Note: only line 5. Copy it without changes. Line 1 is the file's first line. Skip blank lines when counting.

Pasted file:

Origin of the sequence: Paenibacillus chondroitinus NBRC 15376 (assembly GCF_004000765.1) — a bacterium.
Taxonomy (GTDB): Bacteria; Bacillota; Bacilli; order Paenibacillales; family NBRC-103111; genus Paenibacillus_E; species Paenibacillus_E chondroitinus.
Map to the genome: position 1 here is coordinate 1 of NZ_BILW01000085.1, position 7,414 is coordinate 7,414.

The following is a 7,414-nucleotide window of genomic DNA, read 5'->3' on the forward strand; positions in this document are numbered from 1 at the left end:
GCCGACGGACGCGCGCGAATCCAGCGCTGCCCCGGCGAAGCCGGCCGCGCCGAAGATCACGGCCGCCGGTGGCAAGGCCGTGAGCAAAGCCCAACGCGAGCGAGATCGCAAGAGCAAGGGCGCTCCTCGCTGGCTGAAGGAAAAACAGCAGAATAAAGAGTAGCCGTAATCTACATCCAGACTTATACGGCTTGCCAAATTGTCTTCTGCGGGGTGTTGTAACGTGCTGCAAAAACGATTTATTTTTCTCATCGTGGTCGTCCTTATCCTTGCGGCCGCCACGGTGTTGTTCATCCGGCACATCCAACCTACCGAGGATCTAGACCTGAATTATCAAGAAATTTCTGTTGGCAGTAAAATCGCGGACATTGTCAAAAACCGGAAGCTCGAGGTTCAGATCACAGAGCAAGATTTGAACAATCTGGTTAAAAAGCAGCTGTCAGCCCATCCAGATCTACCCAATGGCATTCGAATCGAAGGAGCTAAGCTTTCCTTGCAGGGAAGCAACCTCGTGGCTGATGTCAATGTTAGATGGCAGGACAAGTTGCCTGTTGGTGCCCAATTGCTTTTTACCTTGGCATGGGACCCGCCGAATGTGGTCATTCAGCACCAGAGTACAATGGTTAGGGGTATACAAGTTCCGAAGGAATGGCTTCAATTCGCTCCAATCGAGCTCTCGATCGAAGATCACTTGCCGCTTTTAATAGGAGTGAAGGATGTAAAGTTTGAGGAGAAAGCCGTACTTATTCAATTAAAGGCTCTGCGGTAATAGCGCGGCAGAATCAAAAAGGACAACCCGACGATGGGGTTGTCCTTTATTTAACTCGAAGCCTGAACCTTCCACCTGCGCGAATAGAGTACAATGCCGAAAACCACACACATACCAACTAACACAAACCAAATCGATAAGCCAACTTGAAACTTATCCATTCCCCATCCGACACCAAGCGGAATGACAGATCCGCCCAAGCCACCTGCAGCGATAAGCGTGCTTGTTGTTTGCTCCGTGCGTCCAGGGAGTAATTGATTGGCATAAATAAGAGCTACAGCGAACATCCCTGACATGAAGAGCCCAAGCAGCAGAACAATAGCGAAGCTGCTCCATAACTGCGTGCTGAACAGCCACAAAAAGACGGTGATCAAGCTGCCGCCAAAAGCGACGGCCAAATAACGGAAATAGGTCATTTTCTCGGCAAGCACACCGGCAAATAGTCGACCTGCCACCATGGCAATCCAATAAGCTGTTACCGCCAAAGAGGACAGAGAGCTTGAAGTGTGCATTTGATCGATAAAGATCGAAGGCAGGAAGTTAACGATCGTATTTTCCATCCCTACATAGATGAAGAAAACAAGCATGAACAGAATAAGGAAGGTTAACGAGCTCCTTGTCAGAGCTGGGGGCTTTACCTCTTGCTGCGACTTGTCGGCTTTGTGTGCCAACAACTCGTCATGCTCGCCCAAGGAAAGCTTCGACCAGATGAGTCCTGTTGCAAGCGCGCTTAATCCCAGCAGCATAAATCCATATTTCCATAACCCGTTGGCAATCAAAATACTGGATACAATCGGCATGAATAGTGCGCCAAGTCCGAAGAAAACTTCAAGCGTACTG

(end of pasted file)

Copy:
GCCGACGGACGCGCGCGAATCCAGCGCTGCCCCGGCGAAGCCGGCCGCGCCGAAGATCACGGCCGCCGGTGGCAAGGCCGTGAGCAAAGCCCAACGCGAGCGAGATCGCAAGAGCAAGGGCGCTCCTCGCTGGCTGAAGGAAAAACAGCAGAATAAAGAGTAGCCGTAATCTACATCCAGACTTATACGGCTTGCCAAATTGTCTTCTGCGGGGTGTTGTAACGTGCTGCAAAAACGATTTATTTTTCTCATCGTGGTCGTCCTTATCCTTGCGGCCGCCACGGTGTTGTTCATCCGGCACATCCAACCTACCGAGGATCTAGACCTGAATTATCAAGAAATTTCTGTTGGCAGTAAAATCGCGGACATTGTCAAAAACCGGAAGCTCGAGGTTCAGATCACAGAGCAAGATTTGAACAATCTGGTTAAAAAGCAGCTGTCAGCCCATCCAGATCTACCCAATGGCATTCGAATCGAAGGAGCTAAGCTTTCCTTGCAGGGAAGCAACCTCGTGGCTGATGTCAATGTTAGATGGCAGGACAAGTTGCCTGTTGGTGCCCAATTGCTTTTTACCTTGGCATGGGACCCGCCGAATGTGGTCATTCAGCACCAGAGTACAATGGTTAGGGGTATACAAGTTCCGAAGGAATGGCTTCAATTCGCTCCAATCGAGCTCTCGATCGAAGATCACTTGCCGCTTTTAATAGGAGTGAAGGATGTAAAGTTTGAGGAGAAAGCCGTACTTATTCAATTAAAGGCTCTGCGGTAATAGCGCGGCAGAATCAAAAAGGACAACCCGACGATGGGGTTGTCCTTTATTTAACTCGAAGCCTGAACCTTCCACCTGCGCGAATAGAGTACAATGCCGAAAACCACACACATACCAACTAACACAAACCAAATCGATAAGCCAACTTGAAACTTATCCATTCCCCATCCGACACCAAGCGGAATGACAGATCCGCCCAAGCCACCTGCAGCGATAAGCGTGCTTGTTGTTTGCTCCGTGCGTCCAGGGAGTAATTGATTGGCATAAATAAGAGCTACAGCGAACATCCCTGACATGAAGAGCCCAAGCAGCAGAACAATAGCGAAGCTGCTCCATAACTGCGTGCTGAACAGCCACAAAAAGACGGTGATCAAGCTGCCGCCAAAAGCGACGGCCAAATAACGGAAATAGGTCATTTTCTCGGCAAGCACACCGGCAAATAGTCGACCTGCCACCATGGCAATCCAATAAGCTGTTACCGCCAAAGAGGACAGAGAGCTTGAAGTGTGCATTTGATCGATAAAGATCGAAGGCAGGAAGTTAACGATCGTATTTTCCATCCCTACATAGATGAAGAAAACAAGCATGAACAGAATAAGGAAGGTTAACGAGCTCCTTGTCAGAGCTGGGGGCTTTACCTCTTGCTGCGACTTGTCGGCTTTGTGTGCCAACAACTCGTCATGCTCGCCCAAGGAAAGCTTCGACCAGATGAGTCCTGTTGCAAGCGCGCTTAATCCCAGCAGCATAAATCCATATTTCCATAACCCGTTGGCAATCAAAATACTGGATACAATCGGCATGAATAGTGCGCCAAGTCCGAAGAAAACTTCAAGCGTACTG